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USDA deregulates GM alfalfa

31-Jan-2011

The US Department of Agriculture (USDA) has decided to fully deregulate alfalfa that has been genetically modified (GM) to be resistant to Monsanto’s Roundup-brand herbicide, the agency has said.

 

"After conducting a thorough and transparent examination of alfalfa through a multi-alternative environmental impact statement (EIS) and several public comment opportunities, APHIS [Animal and Plant Health Inspection Service] has determined that Roundup Ready alfalfa is as safe as traditionally bred alfalfa," Agriculture Secretary Tom Vilsack said.

"All of the alfalfa production stakeholders involved in this issue have stressed their willingness to work together to find solutions. We greatly appreciate and value the work they've done so far and will continue to provide support to the wide variety of sectors that make American agriculture successful."

 

The case regarding deregulation of GM alfalfa has been watched carefully around the world as a potential bellwether for the GM industry. The decision to allow planting without any restrictions has been seen as a boon to the biotech industry – while opponents of the technology were disappointed.

 

Opponents include proponents of conventional, non-organic agriculture, but the organic industry has been one of the most vocal sectors in its opposition to deregulation of the crop, due to the potential for cross-contamination.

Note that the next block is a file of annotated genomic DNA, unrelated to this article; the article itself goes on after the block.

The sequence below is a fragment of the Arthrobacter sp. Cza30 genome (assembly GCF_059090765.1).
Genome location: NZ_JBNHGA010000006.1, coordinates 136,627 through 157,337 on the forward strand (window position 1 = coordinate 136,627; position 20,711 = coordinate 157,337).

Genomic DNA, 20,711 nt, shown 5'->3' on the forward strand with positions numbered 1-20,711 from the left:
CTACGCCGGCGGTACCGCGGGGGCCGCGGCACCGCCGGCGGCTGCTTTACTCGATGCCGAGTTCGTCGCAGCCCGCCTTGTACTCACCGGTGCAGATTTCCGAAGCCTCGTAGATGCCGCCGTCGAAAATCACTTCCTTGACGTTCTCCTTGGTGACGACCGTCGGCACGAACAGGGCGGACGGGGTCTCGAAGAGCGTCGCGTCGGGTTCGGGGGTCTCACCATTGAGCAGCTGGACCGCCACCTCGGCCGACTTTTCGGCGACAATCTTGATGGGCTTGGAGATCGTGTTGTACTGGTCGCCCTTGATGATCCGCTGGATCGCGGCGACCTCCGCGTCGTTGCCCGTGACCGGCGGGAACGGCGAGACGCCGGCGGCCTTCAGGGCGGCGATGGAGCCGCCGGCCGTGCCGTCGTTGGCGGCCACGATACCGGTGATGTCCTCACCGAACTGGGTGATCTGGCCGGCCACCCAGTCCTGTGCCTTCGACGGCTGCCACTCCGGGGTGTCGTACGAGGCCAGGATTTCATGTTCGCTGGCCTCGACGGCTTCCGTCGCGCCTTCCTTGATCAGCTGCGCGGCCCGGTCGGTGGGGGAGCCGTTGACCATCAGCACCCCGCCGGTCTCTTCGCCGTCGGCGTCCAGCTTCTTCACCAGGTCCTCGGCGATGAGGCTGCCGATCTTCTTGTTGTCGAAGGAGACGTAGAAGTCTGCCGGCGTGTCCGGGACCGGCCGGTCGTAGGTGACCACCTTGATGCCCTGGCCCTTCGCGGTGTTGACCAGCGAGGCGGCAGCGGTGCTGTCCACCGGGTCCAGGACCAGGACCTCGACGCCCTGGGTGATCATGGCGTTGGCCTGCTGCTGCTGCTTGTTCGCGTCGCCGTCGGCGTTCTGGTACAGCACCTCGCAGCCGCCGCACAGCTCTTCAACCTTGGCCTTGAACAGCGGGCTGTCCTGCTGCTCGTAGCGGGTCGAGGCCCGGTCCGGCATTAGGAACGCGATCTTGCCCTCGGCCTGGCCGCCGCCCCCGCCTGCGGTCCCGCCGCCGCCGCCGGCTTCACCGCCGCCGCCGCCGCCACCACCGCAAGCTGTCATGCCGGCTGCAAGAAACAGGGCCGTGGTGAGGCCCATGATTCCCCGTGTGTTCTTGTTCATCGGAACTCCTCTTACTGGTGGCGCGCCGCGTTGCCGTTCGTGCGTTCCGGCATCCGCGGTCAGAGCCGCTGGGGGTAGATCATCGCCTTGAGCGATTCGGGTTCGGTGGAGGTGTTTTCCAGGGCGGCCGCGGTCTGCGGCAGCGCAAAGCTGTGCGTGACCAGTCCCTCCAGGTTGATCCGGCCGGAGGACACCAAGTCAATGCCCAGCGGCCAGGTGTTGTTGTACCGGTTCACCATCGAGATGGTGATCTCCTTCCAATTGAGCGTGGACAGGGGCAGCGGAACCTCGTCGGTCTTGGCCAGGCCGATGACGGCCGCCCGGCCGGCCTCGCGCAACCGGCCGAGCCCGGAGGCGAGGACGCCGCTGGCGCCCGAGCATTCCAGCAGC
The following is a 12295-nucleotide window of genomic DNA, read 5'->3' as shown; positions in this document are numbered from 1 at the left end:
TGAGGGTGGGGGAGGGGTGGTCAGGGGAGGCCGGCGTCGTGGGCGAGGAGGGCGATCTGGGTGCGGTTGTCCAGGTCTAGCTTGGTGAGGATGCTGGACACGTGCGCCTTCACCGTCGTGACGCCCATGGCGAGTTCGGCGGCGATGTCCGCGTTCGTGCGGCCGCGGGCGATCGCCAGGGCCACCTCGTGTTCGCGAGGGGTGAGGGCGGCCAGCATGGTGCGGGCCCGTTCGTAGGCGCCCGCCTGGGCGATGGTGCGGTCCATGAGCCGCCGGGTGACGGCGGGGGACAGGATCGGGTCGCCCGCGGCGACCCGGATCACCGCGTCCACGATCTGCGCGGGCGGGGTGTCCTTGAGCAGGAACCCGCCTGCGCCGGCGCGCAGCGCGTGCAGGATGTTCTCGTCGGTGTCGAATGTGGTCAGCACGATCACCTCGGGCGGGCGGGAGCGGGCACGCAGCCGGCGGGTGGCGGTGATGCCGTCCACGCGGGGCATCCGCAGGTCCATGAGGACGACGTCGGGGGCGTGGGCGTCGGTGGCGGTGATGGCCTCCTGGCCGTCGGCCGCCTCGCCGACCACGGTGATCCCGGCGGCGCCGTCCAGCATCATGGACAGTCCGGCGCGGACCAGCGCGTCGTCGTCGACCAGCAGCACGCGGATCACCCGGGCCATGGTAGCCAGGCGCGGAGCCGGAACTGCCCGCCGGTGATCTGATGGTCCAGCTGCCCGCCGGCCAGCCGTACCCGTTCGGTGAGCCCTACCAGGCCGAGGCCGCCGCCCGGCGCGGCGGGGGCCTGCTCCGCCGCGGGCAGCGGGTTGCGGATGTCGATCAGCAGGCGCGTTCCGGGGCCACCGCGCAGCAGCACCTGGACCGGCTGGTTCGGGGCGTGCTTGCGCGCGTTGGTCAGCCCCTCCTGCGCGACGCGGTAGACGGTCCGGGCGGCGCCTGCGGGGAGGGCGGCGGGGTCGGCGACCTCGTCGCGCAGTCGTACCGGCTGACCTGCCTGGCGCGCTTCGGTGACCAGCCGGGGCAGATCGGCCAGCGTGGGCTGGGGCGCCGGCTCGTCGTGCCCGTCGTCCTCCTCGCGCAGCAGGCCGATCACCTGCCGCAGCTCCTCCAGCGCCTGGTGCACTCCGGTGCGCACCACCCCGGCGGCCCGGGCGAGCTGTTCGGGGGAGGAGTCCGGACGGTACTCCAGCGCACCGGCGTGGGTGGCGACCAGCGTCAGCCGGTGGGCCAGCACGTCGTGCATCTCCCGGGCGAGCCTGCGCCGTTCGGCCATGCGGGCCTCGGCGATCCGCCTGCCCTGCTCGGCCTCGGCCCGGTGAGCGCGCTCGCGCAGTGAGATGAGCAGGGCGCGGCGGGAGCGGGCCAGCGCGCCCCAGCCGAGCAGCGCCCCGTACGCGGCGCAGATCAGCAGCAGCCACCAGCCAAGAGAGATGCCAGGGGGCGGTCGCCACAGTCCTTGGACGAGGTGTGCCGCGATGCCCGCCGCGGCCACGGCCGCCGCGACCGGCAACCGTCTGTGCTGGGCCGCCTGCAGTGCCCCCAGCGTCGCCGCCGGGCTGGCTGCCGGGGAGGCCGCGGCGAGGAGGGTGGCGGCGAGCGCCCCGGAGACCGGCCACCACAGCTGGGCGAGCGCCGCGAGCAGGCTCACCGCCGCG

Executive director and CEO of the Organic Trade Association Christine Bushway said: “This creates a perplexing situation when the market calls for a supply of crops free of genetic engineering. The organic standards prohibit the use of genetic engineering, and consumers will not tolerate the accidental presence of genetic engineered materials in organic products yet GE crops continue to proliferate unchecked.

 

“Preserving market and farmer choice and agricultural diversity are central to USDA’s mission and the future of rural American livelihoods. This failure to do so will make it increasingly difficult to meet the growing demand for US organic crops.”

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